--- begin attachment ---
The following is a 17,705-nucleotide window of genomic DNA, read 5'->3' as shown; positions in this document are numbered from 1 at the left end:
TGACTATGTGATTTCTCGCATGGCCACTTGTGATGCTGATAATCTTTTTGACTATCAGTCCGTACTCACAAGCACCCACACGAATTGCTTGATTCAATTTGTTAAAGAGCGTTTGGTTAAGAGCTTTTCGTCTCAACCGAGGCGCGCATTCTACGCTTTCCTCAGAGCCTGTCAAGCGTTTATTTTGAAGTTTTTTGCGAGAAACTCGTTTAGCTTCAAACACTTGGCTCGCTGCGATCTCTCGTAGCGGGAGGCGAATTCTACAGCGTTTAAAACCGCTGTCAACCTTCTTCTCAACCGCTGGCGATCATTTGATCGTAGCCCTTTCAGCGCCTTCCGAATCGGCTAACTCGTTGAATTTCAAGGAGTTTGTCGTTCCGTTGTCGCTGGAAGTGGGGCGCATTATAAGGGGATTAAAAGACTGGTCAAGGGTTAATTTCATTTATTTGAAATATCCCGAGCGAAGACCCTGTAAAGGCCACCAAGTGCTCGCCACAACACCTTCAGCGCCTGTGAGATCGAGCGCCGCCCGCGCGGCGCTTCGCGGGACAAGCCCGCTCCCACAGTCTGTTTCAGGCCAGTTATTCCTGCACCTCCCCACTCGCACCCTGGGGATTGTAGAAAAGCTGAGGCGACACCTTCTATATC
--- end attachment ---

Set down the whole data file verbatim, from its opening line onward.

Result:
The following is a 17,705-nucleotide window of genomic DNA, read 5'->3' as shown; positions in this document are numbered from 1 at the left end:
TGACTATGTGATTTCTCGCATGGCCACTTGTGATGCTGATAATCTTTTTGACTATCAGTCCGTACTCACAAGCACCCACACGAATTGCTTGATTCAATTTGTTAAAGAGCGTTTGGTTAAGAGCTTTTCGTCTCAACCGAGGCGCGCATTCTACGCTTTCCTCAGAGCCTGTCAAGCGTTTATTTTGAAGTTTTTTGCGAGAAACTCGTTTAGCTTCAAACACTTGGCTCGCTGCGATCTCTCGTAGCGGGAGGCGAATTCTACAGCGTTTAAAACCGCTGTCAACCTTCTTCTCAACCGCTGGCGATCATTTGATCGTAGCCCTTTCAGCGCCTTCCGAATCGGCTAACTCGTTGAATTTCAAGGAGTTTGTCGTTCCGTTGTCGCTGGAAGTGGGGCGCATTATAAGGGGATTAAAAGACTGGTCAAGGGTTAATTTCATTTATTTGAAATATCCCGAGCGAAGACCCTGTAAAGGCCACCAAGTGCTCGCCACAACACCTTCAGCGCCTGTGAGATCGAGCGCCGCCCGCGCGGCGCTTCGCGGGACAAGCCCGCTCCCACAGTCTGTTTCAGGCCAGTTATTCCTGCACCTCCCCACTCGCACCCTGGGGATTGTAGAAAAGCTGAGGCGACACCTTCTATATC